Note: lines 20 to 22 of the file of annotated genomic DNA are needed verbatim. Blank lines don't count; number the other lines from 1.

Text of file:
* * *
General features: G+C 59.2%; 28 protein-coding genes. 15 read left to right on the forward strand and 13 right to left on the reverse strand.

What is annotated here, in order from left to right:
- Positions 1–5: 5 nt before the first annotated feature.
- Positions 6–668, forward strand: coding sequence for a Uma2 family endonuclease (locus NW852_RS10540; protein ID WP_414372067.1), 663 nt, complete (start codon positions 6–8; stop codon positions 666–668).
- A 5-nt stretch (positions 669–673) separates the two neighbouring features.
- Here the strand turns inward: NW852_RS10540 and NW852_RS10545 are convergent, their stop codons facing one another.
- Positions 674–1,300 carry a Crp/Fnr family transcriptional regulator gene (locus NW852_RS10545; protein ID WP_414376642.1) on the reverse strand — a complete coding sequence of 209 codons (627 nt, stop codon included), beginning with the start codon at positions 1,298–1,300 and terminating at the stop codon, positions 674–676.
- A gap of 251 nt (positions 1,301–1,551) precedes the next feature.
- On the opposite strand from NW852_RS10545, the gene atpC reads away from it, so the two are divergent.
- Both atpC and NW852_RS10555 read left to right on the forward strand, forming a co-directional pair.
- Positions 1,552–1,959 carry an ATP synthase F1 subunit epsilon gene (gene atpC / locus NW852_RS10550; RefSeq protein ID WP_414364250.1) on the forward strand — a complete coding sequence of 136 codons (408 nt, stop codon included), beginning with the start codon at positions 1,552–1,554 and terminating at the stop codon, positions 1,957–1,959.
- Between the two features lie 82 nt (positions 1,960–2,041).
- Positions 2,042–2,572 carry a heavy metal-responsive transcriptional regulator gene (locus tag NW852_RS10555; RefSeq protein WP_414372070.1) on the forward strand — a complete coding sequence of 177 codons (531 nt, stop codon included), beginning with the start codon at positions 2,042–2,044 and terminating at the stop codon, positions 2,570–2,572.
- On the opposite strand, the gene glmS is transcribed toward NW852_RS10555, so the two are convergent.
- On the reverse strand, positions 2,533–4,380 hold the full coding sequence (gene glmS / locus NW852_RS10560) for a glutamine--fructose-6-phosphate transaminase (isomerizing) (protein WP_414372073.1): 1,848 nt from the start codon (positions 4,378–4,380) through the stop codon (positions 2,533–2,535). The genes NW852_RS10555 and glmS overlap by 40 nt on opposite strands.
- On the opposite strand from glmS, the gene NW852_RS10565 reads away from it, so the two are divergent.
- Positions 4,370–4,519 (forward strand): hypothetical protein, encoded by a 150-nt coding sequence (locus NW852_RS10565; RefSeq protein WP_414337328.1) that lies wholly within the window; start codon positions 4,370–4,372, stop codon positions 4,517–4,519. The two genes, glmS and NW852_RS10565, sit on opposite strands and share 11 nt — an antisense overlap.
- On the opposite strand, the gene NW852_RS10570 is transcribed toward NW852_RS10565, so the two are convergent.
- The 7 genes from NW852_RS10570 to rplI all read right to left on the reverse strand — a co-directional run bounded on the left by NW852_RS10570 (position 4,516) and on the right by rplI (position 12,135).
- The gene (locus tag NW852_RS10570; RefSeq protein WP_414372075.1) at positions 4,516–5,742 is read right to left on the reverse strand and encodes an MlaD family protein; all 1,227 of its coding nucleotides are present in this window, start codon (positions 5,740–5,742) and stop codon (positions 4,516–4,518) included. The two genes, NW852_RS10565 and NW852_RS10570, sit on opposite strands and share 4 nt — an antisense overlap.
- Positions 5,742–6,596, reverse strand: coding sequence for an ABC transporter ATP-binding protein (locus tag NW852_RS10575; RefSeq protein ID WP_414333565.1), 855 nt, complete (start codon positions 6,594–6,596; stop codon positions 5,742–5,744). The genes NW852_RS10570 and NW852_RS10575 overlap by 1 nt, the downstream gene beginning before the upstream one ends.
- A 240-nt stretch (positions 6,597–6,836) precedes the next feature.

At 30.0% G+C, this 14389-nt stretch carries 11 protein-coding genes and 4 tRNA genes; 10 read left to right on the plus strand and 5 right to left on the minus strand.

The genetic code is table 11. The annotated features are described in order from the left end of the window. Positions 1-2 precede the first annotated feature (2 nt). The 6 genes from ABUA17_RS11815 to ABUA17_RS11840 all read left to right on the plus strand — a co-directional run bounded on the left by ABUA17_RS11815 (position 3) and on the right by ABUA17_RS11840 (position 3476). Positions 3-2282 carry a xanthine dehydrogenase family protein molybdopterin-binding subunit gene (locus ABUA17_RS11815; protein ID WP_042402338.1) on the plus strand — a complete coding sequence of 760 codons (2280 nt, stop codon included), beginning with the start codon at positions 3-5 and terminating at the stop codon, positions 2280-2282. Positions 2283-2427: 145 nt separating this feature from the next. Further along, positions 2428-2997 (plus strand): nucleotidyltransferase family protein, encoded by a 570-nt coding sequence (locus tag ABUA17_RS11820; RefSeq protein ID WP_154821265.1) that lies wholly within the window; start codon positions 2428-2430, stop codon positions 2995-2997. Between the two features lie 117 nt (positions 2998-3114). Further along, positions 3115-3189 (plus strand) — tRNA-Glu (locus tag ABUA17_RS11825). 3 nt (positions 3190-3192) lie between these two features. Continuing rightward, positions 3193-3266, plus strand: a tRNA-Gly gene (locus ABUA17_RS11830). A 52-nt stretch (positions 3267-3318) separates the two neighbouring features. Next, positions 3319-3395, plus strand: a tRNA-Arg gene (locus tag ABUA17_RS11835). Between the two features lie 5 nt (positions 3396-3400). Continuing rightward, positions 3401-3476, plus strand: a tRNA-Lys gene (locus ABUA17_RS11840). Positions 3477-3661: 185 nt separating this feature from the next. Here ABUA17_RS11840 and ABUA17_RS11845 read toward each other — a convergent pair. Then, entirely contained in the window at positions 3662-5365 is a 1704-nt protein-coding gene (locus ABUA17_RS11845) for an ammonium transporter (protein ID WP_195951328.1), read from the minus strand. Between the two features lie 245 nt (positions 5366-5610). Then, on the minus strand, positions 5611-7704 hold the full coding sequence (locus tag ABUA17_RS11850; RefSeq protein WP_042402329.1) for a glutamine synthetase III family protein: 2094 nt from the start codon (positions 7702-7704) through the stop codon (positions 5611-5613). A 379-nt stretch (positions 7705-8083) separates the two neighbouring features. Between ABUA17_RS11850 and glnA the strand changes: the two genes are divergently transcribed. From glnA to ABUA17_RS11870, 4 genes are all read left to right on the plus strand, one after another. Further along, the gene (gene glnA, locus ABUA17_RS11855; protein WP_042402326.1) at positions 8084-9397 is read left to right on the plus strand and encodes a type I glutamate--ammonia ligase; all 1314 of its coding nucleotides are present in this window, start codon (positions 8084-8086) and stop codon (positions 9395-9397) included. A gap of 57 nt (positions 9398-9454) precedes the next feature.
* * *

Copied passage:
- The gene (locus tag NW852_RS10570; RefSeq protein WP_414372075.1) at positions 4,516–5,742 is read right to left on the reverse strand and encodes an MlaD family protein; all 1,227 of its coding nucleotides are present in this window, start codon (positions 5,740–5,742) and stop codon (positions 4,516–4,518) included. The two genes, NW852_RS10565 and NW852_RS10570, sit on opposite strands and share 4 nt — an antisense overlap.
- Positions 5,742–6,596, reverse strand: coding sequence for an ABC transporter ATP-binding protein (locus tag NW852_RS10575; RefSeq protein ID WP_414333565.1), 855 nt, complete (start codon positions 6,594–6,596; stop codon positions 5,742–5,744). The genes NW852_RS10570 and NW852_RS10575 overlap by 1 nt, the downstream gene beginning before the upstream one ends.
- A 240-nt stretch (positions 6,597–6,836) precedes the next feature.